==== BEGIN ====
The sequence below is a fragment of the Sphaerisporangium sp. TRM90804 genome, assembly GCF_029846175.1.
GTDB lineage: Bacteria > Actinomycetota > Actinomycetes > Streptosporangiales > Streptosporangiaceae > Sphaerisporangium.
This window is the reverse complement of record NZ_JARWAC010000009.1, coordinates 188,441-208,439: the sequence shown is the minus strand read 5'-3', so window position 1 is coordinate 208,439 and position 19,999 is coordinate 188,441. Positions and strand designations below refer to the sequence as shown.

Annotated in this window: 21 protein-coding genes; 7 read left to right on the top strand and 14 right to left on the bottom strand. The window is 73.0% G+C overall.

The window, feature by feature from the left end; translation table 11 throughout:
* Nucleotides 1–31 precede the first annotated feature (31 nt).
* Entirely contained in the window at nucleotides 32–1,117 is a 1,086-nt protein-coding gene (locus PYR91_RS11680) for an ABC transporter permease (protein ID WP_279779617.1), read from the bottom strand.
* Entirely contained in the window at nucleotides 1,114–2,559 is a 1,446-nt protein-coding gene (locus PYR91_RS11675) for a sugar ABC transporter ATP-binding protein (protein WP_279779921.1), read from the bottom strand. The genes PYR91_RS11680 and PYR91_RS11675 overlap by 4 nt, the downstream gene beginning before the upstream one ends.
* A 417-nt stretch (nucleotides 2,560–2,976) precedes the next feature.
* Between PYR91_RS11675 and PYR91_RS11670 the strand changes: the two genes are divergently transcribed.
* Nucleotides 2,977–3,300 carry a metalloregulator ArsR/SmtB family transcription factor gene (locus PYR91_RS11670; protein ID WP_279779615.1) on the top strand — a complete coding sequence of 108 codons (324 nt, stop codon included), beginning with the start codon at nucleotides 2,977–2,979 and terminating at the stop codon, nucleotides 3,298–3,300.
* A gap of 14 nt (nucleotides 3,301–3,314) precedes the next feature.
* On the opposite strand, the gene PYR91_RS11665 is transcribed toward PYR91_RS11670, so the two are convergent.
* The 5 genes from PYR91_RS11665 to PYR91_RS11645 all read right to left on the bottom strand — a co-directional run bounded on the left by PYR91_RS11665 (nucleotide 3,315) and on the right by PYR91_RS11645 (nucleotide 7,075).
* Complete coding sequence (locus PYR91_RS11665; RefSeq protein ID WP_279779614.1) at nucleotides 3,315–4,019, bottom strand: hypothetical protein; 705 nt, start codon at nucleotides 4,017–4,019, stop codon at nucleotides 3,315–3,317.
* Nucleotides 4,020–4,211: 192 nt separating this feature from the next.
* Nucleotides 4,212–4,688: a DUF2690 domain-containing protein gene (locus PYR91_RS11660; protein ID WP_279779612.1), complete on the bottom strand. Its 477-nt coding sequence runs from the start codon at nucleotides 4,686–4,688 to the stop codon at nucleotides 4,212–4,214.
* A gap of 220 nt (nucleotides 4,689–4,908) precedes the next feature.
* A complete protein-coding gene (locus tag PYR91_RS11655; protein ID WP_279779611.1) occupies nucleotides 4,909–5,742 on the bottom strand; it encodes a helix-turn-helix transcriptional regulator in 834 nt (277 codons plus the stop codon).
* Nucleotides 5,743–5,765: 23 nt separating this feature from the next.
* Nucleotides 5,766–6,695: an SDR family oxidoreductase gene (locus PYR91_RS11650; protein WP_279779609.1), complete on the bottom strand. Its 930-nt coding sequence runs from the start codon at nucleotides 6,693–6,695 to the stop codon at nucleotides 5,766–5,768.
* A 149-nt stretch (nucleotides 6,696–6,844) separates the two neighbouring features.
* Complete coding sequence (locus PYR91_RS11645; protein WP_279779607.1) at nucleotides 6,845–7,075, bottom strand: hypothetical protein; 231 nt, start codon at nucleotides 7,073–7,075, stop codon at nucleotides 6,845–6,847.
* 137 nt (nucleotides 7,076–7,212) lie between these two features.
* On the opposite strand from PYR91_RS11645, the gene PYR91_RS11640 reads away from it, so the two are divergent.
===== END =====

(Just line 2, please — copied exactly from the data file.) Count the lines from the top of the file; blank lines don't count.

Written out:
GTDB lineage: Bacteria > Actinomycetota > Actinomycetes > Streptosporangiales > Streptosporangiaceae > Sphaerisporangium.